The Prime Minister and Deputy Prime Minister must lead a programme of action to put nature at the centre of the country’s economic decision-making, says the cross-party Environment, Food and Rural Affairs Committee.
Launching the report of an inquiry into the Natural Environment White Paper published today, Committee Chair, Anne McIntosh MP, said
"Our natural environment supplies us not only with food and materials but also with vital services that ensure society’s well-being, such as clean air and water, soil nutrients and recreational spaces. These ecosystems services are worth billions of pounds to the UK economy and we cannot afford to let government policies ignore them."
Ms McIntosh added
"It should not be solely the preserve of the public sector to protect and enhance nature. Significant funding can be harnessed from the private sector, for example to help prevent flooding and to provide clean water supplies. But Government must act now to set up the right regulatory frameworks to support such payments."
MPs are concerned that, more than one year on from publication of the Natural Environment White Paper, The Natural Choice, Defra has failed to set out clear plans to deliver its commitment to ensure that government decision-making fully values the services nature provides.
The report tells Cabinet Office and Treasury Ministers that they must lead a cross-Government campaign to ensure that all government policy fully values natural capital. Government Ministers must also:
- Publish an action plan with a timetable to deliver each of the White Paper's 92 commitments
- Give planners and developers guidance on how the National Planning Policy Framework can be used to protect Nature Improvement Areas.
- Fully assess the benefits as well as the costs of environmental regulation, to prevent a perception that environmental protection imposes a drag on the UK economy.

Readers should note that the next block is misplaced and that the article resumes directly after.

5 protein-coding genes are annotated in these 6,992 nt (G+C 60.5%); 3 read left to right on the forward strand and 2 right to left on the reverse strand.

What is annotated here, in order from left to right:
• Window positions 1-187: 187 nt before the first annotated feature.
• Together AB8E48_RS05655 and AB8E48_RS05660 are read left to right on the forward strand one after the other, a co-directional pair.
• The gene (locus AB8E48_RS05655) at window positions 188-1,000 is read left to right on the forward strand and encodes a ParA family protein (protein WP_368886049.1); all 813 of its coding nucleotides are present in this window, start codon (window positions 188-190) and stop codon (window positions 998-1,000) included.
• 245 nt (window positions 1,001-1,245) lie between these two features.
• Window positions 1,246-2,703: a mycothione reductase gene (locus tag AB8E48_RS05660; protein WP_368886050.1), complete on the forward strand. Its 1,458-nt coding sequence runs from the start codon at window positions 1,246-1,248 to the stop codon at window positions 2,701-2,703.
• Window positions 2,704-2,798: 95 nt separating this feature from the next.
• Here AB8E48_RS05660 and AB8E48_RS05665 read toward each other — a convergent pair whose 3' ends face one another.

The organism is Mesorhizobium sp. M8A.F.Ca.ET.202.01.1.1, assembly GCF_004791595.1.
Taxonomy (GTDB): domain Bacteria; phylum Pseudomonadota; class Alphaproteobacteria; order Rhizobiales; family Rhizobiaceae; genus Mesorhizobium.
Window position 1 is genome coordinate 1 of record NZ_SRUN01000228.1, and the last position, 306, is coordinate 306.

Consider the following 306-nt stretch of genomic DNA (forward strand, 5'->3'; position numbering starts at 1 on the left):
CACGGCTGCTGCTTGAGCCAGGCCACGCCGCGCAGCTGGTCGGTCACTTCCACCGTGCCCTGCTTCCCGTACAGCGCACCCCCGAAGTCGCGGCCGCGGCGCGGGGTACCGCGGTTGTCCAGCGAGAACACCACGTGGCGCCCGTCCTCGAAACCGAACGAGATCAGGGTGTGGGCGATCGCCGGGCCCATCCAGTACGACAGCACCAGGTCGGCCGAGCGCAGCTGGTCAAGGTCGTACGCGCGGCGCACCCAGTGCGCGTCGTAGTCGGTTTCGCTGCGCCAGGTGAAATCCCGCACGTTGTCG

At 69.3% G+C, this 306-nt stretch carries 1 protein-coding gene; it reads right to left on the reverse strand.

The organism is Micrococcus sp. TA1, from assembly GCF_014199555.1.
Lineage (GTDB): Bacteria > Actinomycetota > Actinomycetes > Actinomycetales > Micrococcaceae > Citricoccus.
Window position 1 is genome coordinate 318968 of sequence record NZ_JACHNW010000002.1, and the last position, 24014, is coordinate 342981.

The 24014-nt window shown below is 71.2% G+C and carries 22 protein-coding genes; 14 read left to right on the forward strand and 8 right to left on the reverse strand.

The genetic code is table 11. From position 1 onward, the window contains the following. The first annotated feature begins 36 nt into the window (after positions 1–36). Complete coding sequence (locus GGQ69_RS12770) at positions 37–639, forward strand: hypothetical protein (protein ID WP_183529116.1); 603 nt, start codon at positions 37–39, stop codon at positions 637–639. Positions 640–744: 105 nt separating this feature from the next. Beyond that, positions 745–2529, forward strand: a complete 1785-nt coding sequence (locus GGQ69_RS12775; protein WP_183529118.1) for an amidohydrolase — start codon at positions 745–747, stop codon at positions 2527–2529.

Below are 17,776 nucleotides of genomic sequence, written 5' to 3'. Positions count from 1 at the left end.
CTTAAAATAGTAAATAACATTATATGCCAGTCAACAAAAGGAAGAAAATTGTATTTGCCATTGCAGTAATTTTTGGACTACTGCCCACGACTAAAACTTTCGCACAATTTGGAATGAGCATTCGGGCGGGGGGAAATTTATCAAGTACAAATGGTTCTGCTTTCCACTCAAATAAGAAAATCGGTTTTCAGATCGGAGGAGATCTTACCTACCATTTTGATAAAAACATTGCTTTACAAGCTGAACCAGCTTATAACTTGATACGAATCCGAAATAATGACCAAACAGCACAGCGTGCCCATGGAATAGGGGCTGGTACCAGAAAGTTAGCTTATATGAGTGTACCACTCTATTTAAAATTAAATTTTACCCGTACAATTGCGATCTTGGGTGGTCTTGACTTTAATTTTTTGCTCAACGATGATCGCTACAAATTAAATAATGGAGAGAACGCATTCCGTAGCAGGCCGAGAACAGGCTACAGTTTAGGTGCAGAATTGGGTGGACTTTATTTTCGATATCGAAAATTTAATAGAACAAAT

- Publish the Government’s response to advice from the Natural Capital Committee and require the NCC to make an annual report to Parliament.
Commenting further, Committee Chair Anne McIntosh added,
"We heard of some successful examples of payments for ecosystems services that reduce the need to build costly infrastructure to clean up polluted water resources such as the United Utilities project which manages 20,000 hectares of land in North West England. But there are too few examples in the UK of the use of such payments to improve the environment. The National Ecosystem Assessment provides a wealth of evidence which must now be used to help sectors develop such schemes."
The report also concludes that:
Biodiversity offsetting can deliver positive impacts on the natural environment but Defra must ensure that the long-term benefits from individual schemes are locked in so that habitats are maintained for the future;
- Peat extraction destroys irreplaceable habitats and causes greenhouse gas emissions. The White Paper’s target to end all peat use by 2030 shows a lamentable lack of ambition. A review of progress must be brought forward to 2014;
- Defra must set a target to increase public engagement with nature, since local authorities, NGOs and charities can only secure funding for environmental projects when they can demonstrate measurable success;
- The Department for Health and the Department for Education must define measurements which demonstrate how greater public engagement with nature delivers gains in public health and educational attainment;
- Defra should ensure that the entire coastal path around England is in place within 10 years.